First synthetic diamonds brought to LFG
Aurélien Delaunay, Head of the Diamonds Department, French Gemmology Laboratory Emmanuel Fritsch, Professor at the University of Nantes
Synthetic diamonds have been the subject of numerous studies since they were first created in the 1950s. Synthetic techniques have improved and gemstone synthetic crystals have gradually come on the market (Shigley et al., 1986; Shigley et al., 1997; Shigley et al., 2004; Martineau et al., 2004; Wang et al., 2012; etc.). Some synthetic diamonds had already been identified occasionally at other laboratories (see for example Chadwick and Breeding, 2008). For the purposes of scientific analysis, the French Gemmology Laboratory (LFG) gained possession of some synthetic diamonds created by high pressure high temperature (HPHT) and by chemical deposition in the steam phase (CVD: Chemical Vapor Deposition). Their analysis will make it possible for the LFG to increase its database to detect synthetic diamonds. Thanks to this research and familiarisation work, the LFG recently easily detected synthetic diamonds in mixed yellow-brown diamond batches (Delaunay and Fritsch, 2014).
In November 2014, two stones were deposited with the LFG to identify their nature. It was a yellow stone and an almost colourless stone in a marked shade of grey brown. The first (Figure 1a) is a square with cut panels, at degrees, measuring 5.28 x 5.22 x 3.32 mm and weighing 0.15 g (0.72 ct.). The second (Figure 1b) is a round brilliant cut stone measuring 4.74 – 4.85 x 2.68 mm and weighing 0.08 g (0.38 ct.).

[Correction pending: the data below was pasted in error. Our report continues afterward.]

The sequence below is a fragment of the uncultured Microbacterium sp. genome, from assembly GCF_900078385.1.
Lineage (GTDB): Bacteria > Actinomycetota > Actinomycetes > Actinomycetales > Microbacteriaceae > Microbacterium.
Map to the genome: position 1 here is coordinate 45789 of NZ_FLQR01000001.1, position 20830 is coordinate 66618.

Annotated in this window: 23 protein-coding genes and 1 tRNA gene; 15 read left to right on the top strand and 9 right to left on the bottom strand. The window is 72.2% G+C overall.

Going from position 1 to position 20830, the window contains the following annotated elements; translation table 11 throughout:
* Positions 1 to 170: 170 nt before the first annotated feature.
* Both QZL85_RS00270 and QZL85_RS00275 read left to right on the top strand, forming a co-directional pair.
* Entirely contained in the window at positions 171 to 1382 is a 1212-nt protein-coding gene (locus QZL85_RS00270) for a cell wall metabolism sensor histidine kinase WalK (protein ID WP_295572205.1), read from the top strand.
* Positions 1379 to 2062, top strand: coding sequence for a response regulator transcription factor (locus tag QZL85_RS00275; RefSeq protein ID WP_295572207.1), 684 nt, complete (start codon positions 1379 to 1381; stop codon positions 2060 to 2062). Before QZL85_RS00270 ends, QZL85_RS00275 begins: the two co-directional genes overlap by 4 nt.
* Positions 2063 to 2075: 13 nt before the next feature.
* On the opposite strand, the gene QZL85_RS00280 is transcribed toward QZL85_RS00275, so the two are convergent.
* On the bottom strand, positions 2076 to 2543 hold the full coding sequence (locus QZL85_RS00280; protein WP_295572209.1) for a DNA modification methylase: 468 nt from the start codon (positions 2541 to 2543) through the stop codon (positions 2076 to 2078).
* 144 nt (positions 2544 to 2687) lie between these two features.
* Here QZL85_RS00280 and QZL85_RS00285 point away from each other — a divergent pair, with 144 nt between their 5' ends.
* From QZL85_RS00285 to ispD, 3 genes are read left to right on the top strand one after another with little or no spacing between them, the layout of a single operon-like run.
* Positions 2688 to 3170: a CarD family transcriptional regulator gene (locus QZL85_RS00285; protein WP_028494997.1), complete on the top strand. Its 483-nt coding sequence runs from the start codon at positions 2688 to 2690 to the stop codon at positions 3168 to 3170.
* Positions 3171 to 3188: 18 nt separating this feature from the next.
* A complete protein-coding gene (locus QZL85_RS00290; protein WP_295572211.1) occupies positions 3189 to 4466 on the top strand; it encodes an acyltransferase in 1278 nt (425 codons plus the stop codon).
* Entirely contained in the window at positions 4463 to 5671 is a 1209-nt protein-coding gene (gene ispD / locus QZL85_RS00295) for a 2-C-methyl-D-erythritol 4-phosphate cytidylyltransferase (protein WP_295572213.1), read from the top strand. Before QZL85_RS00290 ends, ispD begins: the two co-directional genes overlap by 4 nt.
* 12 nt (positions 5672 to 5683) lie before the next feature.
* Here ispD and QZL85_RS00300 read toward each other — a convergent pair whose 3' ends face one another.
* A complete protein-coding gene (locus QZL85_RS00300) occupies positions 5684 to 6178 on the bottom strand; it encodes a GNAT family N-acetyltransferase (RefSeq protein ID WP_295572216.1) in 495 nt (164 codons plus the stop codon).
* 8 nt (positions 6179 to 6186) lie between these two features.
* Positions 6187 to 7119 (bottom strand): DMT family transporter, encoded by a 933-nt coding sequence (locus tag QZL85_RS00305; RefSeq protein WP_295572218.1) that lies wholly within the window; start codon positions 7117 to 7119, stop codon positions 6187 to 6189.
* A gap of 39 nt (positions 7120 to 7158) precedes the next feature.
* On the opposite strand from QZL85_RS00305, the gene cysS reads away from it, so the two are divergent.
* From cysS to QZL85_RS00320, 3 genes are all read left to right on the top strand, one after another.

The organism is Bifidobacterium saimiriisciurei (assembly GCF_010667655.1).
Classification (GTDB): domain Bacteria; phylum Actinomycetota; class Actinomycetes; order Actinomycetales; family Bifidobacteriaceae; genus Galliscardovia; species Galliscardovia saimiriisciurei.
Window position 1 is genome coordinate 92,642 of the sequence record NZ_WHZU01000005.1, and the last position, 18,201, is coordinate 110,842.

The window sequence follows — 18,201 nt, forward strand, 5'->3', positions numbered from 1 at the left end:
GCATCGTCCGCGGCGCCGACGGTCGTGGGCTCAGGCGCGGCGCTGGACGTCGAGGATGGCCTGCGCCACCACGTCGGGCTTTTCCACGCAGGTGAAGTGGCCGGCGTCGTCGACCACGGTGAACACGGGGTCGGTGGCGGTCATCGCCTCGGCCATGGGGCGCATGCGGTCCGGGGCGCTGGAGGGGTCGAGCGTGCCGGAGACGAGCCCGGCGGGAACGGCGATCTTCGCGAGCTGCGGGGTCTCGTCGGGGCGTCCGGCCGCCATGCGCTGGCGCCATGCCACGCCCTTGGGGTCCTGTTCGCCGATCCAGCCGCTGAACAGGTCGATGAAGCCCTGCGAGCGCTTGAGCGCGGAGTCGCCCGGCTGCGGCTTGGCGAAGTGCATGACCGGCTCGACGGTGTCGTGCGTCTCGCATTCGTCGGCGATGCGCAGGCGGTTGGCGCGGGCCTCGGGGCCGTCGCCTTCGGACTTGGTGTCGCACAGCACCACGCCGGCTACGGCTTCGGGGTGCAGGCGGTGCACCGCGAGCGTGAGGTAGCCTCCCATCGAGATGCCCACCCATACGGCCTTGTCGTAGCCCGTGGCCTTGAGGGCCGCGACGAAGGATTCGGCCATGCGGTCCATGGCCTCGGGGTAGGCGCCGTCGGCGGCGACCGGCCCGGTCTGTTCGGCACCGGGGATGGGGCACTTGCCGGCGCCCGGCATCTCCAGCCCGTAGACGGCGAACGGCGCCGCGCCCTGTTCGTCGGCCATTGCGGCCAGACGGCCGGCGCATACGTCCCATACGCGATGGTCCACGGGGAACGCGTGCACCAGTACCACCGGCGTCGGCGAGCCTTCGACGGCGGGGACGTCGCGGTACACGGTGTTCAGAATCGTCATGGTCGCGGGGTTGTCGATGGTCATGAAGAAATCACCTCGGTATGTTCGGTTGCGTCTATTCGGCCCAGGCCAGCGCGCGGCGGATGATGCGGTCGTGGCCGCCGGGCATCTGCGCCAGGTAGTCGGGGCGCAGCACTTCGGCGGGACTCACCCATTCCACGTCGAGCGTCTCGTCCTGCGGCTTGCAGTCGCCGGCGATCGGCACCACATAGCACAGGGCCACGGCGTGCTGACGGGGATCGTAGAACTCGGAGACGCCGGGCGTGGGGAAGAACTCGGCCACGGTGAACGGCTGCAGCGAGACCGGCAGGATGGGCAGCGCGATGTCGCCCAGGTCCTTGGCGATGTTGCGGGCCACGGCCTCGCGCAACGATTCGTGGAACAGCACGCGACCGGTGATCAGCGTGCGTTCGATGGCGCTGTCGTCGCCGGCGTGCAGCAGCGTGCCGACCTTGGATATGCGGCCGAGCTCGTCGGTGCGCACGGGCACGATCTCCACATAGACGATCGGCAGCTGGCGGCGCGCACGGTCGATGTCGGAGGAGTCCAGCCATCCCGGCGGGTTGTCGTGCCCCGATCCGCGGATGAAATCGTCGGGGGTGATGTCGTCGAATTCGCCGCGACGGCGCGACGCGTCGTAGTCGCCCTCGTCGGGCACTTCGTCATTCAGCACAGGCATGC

Figure 1: Stones placed with the LFG for analysis weighing 0.72 ct. (a) and 0.38 ct. (b)
The stones were photographed with a Hirox KH-3000 digital microscope for continuous optical magnification up to 320 times and numeric up to 1280 times.
The largest stone contains a multitude of dispersed particles in no apparent order (Figure 2). A cubic metal inclusion can be seen under the stone table (Figure 3). Rifts oriented according to the faces of the octahedron crop up at the breech. Colourless zones set in « cross-formation » can easily be noted in immersion (Figure 4). These properties have often been described for HPHT synthetic diamonds. The colourless areas are areas of dodecahedral growth, not found in natural diamonds. The second stone is remarkable for its mediocre polish, with numerous occurrences of paste on the table and crown. It also contains a graphite inclusion under the crown (visible in figure 1b). In immersion, when viewed between crossed polarizers, the interference figures are particular, made of « cells » and rectilinear areas (Figure 5a). In profile, the parallel sheaves or « brush » appearance is perfectly visible, whatever the direction of observation. This appearance is very similar to that described by Martineau in 2004 on CVD synthetic diamonds (Figure 5b). Such structures are very uncommon in natural diamonds. Thus, from as early as binocular observation, the two stones are strongly suspected of being synthetic diamonds, resulting from two different methods.